Judge Ryan Keefer feels for the horse that would have to take him through the mountain country of Nevada.
Our review of TCM Greatest Classic Films Collection: Westerns, published June 17th, 2010, is also available.
"All I want is to enter my house justified."
After a somewhat accomplished television career, Sam Peckinpah (The Wild Bunch) managed to establish himself as a cinematic artist with Ride the High Country. Featuring a couple of aging western stars, along with newer ones that would become part of Peckinpah's de facto "stock" company, does Ride the High Country still pack a punch as much as "Bloody Sam's" other films?
Facts of the Case
Steve Judd (Joel McCrea, Buffalo Bill, The Virginian) is an ex-marshal that has been hired to transport some gold through the Nevada Mountains, to make sure it isn't stolen. While in town, he sees an old friend of his in Gil Westrum (Randolph Scott, Seven Men From Now, Comanche Station.) He hires Gil, along with Gil's younger friend Heck Longtree (Ron Starr, This is not a Test) to help him with the job. Along the way, they run into a religious widower and his daughter Elsa (Mariette Hartley, Encino Man). Elsa runs away from home and join Heck, along with the aging Gil and Steve, to go into town to get married to a longtime boyfriend named Billy Hammond (James Drury, The Young Warriors).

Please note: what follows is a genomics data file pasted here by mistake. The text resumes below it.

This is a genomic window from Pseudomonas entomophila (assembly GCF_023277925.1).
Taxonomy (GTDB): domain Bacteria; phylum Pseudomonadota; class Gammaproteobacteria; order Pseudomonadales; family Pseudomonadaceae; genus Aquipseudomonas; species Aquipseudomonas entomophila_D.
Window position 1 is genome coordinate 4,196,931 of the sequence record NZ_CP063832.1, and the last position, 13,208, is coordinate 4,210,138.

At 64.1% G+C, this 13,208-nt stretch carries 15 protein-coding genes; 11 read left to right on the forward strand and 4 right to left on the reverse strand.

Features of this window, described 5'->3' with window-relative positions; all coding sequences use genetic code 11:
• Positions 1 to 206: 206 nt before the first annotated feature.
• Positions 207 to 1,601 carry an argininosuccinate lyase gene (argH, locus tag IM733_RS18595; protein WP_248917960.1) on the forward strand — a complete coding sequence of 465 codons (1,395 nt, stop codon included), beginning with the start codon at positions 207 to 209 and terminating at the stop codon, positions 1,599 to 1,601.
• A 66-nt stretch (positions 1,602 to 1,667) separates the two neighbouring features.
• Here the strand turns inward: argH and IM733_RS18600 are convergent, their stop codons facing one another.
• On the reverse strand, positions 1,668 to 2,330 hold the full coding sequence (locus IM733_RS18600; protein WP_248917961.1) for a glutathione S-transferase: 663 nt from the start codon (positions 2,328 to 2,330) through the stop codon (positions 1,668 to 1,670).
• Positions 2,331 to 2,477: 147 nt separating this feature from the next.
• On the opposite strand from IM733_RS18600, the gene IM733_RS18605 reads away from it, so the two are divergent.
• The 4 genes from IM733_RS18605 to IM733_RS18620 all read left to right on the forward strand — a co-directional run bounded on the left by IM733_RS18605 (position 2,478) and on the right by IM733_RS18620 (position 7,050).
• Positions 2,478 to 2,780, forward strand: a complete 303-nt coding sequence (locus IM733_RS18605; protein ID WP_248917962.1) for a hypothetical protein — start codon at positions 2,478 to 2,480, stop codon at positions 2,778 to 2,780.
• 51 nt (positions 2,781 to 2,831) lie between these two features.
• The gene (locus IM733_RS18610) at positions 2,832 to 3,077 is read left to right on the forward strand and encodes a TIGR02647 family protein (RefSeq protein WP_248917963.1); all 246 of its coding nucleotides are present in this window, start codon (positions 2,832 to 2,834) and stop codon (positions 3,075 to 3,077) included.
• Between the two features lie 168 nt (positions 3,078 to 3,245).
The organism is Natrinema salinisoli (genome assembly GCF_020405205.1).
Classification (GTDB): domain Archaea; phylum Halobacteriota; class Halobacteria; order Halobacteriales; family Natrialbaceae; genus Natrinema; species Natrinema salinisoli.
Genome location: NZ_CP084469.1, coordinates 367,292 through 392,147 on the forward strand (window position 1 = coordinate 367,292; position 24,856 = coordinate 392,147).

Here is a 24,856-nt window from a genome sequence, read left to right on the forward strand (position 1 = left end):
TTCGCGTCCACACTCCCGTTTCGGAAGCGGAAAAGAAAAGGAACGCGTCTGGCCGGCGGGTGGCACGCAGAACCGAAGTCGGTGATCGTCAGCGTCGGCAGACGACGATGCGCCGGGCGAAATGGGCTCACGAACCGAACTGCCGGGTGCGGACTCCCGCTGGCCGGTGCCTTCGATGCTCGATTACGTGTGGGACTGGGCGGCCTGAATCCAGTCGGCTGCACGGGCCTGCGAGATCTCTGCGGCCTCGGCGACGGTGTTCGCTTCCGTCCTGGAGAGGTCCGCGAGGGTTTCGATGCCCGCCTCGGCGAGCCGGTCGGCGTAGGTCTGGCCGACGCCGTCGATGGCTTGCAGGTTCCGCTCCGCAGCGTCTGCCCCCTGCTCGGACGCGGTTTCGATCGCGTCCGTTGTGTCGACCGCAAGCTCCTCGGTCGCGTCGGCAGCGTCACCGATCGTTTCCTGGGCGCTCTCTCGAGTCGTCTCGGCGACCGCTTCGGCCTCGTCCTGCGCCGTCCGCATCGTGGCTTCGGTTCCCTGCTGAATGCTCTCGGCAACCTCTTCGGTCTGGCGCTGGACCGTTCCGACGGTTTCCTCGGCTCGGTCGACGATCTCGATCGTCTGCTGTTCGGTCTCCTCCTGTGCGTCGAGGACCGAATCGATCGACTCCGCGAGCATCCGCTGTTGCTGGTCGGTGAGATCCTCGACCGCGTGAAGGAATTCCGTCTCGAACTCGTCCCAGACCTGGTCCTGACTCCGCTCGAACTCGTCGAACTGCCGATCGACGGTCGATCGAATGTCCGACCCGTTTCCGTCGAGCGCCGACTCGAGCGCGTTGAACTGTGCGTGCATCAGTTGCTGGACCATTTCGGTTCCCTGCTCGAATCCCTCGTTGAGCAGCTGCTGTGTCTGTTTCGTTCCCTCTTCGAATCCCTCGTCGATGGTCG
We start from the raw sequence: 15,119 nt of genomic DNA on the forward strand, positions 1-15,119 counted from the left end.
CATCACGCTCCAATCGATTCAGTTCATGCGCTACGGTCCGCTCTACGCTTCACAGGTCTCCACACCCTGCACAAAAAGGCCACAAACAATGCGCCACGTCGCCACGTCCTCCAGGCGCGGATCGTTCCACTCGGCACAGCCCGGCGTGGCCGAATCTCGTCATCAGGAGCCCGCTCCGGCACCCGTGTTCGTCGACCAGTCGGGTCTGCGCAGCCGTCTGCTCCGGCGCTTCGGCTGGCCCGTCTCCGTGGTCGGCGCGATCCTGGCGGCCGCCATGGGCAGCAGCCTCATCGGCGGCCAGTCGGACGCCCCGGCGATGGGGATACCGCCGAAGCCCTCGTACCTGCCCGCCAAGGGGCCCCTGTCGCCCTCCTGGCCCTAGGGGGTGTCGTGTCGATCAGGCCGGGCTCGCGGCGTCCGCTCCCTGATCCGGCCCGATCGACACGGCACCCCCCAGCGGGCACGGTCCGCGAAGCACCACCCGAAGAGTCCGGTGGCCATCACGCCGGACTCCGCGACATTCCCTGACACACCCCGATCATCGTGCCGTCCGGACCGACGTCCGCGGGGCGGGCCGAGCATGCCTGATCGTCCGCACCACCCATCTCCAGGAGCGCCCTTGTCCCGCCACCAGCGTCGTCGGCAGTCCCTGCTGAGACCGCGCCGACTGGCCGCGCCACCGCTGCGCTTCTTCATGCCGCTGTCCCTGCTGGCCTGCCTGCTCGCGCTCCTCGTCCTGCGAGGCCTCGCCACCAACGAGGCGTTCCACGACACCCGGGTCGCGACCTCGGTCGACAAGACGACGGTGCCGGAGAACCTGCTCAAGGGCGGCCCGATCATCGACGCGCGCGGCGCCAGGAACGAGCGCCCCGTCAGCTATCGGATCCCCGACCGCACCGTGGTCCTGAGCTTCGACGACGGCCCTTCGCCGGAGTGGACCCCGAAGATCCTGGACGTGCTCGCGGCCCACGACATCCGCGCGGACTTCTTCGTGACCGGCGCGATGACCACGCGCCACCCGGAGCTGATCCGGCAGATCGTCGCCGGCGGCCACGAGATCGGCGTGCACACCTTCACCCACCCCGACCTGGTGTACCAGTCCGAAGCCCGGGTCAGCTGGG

Things get complicated when Elsa decides, after marrying Billy, that he's not the man for her, so she rejoins Gil, Steve and Heck, with Billy and his family hot on their heels (including future Peckinpah regulars Warren Oates and L.Q. Jones). And the gold remains a tempting factor too, so much so that Gil tries to double cross Steve and take the money, but Steve catches him before that happens. So with a crazed husband and brothers chasing them, and a longtime friend being tied up so as to steal the gold, how does Steve make it through?
With the help of David Weddle's outstanding biography on Peckinpah, If They Move, Kill 'Em!, here are some historical details surrounding the production. Originally titled Guns in the Afternoon, Peckinpah was originally unsure about taking on the project until he read it. He fell in love with the story, about aging cowboys that were facing a new American west, and he took a pay cut to direct the film. He asked producer Richard Lyons if he could rewrite the script without changing the story and he managed to overhaul the screenplay while still maintaining its 90-minute runtime. The film was an outstanding effort, the cast knew it (not initially though, as McCrea and Scott almost left, before the decision was made for them to switch roles to the ones onscreen), but when it came to screenings, the film almost didn't make it to a theater. The studio president was so disenchanted with it that he almost didn't release it until finding out most of the work had already been completed. Peckinpah was barred from the lot, and post-production work was done over the phone with Peckinpah on the other end. While it was not popularly received, the critics enjoyed it, and rightfully so.